Fixated on Framed: Timothy Dalton's finest hour
Television works on a simple formula: giving a great actor to read great lines makes great television.
That was the case for Father Ted's Dermot Morgan — matched to find kindness in a tired, middle-aged priest. Also for Breaking Bad's Bryan Cranston — playing an underhanded chemistry teacher dying from an everyday pandemic. And so it was for Timothy Dalton — the star of Lynda La Plante's superlative and probing Framed.
Airing in the winter of 1992, Framed proved a deceitful tale, showing a gangster re-immersed in a faceless society, and a police-officer caught by the lure of illicit prosperity. Fittingly, we hear The Great Pretender over the end credits.
Framed packs more into one TV serial than every Netflix series put together has managed over the years. This piercing and highly-charged entry proves that Timothy Dalton, a spirited actor best known for his stage work, could flower in front of the cameras when given the right material.
Dalton's stage credentials worked against him in the eyes of the mainstream. Several critics compared his James Bond unfavourably to the Dane; there is that horrible Empire review that lambasted him as "Hamlet with a gun".
Yet Dalton, what with his Byronic hero eyes and Hoagy Carmichael smile, still garnered a hardened following. Many of his fans are convinced that the espionage escapades of 007 underestimated his consummate abilities. As it stands, however you might regard his portrayal of Bond, Dalton remains unmatched among the six actors who have donned the tux.
Unlike James Bond, Framed — wet from Lynda La Plante's pen that had brought the delightful Widows to the 80s — is an exercise in subtlety and measurement. Dalton co-stars with David Morrissey — the pair exchanging outlooks and philosophies.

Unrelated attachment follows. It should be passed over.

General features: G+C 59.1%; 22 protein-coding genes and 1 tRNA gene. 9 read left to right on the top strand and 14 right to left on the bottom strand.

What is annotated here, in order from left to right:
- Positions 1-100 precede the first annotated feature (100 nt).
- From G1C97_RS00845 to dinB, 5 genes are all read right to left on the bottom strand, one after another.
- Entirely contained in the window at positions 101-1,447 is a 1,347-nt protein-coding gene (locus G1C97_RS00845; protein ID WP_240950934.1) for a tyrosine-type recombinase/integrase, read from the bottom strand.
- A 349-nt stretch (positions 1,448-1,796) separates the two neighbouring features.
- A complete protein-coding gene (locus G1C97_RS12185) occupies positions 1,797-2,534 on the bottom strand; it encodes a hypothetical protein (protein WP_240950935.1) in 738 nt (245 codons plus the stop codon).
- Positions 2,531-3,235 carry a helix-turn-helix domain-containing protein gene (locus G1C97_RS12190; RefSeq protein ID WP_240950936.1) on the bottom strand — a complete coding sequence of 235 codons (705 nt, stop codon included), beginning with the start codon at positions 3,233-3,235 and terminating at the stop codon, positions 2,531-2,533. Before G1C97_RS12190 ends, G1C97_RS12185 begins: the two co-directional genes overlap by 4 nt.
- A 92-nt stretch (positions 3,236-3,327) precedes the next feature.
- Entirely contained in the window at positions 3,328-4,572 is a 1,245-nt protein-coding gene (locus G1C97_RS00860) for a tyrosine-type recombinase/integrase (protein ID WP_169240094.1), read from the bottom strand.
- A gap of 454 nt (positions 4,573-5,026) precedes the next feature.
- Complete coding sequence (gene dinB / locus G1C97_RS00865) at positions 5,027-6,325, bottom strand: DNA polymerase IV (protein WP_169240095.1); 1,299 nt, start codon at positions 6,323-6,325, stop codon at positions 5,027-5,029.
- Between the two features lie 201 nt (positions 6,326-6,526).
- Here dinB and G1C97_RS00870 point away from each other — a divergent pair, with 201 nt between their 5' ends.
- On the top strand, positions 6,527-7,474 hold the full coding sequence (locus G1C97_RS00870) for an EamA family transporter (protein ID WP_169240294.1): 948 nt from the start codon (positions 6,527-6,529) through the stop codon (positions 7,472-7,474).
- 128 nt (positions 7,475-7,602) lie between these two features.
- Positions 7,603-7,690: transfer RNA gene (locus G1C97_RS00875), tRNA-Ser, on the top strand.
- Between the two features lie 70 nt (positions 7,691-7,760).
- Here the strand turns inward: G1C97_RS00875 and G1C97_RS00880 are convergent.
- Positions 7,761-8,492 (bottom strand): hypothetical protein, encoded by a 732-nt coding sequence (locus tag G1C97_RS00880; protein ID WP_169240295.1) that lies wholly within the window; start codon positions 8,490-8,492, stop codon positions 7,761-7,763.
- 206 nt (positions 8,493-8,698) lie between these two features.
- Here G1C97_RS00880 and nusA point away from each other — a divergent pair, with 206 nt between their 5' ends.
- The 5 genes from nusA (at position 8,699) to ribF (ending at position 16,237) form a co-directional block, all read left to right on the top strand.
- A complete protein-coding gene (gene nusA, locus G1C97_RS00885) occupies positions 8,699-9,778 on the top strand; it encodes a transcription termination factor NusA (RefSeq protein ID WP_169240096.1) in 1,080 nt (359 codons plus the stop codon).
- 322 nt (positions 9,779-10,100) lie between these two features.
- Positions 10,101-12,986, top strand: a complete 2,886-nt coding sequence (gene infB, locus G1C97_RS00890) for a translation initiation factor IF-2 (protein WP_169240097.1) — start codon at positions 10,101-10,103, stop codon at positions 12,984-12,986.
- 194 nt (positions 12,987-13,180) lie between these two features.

Morrissey's Larry Jackson is a no-nonsense Bobby — caught in the nefarious underbelly that seduces good men like perfume. Likewise, Dalton's Eddie Myers is a socialite and a welcome assailant in the glorious rogue lifestyle.
Both are men consumed with an insatiable appetite for material gain, which shows that little differentiates the copper from the criminal. Then there's Lola Del Moreno, played by starlet Penelope Cruz in the wake of her success, as much a pawn in Myers' hands as Jackson's.
It is Myers who holds the story; his presence looming with an incarcerated penance at every moment. Dominating the running time, it is Dalton who gets the showiest and most colourful moments.
Caught between his cell and a circle of police officers, Myers reels off the names of his suspects in a casual manner. Only in his solitary cell — water passing the lips that sold out his associates — are the demons and depraved thoughts behind those magnificent eyes. Against this alien landscape, the prisoner seems desolately real — caught between the trappings of surrender and success.
As proved with Dr No and From Russia with Love, and might well prove to be the case for No Time To Die, it takes a female writer to capture the male ache at its most polluted. Nothing is ever good enough for these characters. Spanish beaches pass the characters with photographed precision. Banks are looted as much for a hobby as for money. When Myers and Jackson join together to pull off their heist, neither finds the other the valuable ally they presented themselves as.
Framed is, honest to God, terrific television. With Framed, Dalton could show layers the Bond series would never dare to. With Dalton, Framed feels like so much more than another crime drama. Steering his comrades and his audience into the siege, Dalton emerges a transcended actor.
There's a purpose to the fury, anger, and fervour. He didn't need to be a cinematic agent to show this resolve. Why would he when he had such good writing?
Eoghan Lyng is a writer whose credits include Record Collector, Culture Sonar, The Irish Post, and The Digital Fix. You can read his James Bond features on The James Bond Dossier, Taste of Cinema and We Are Cult.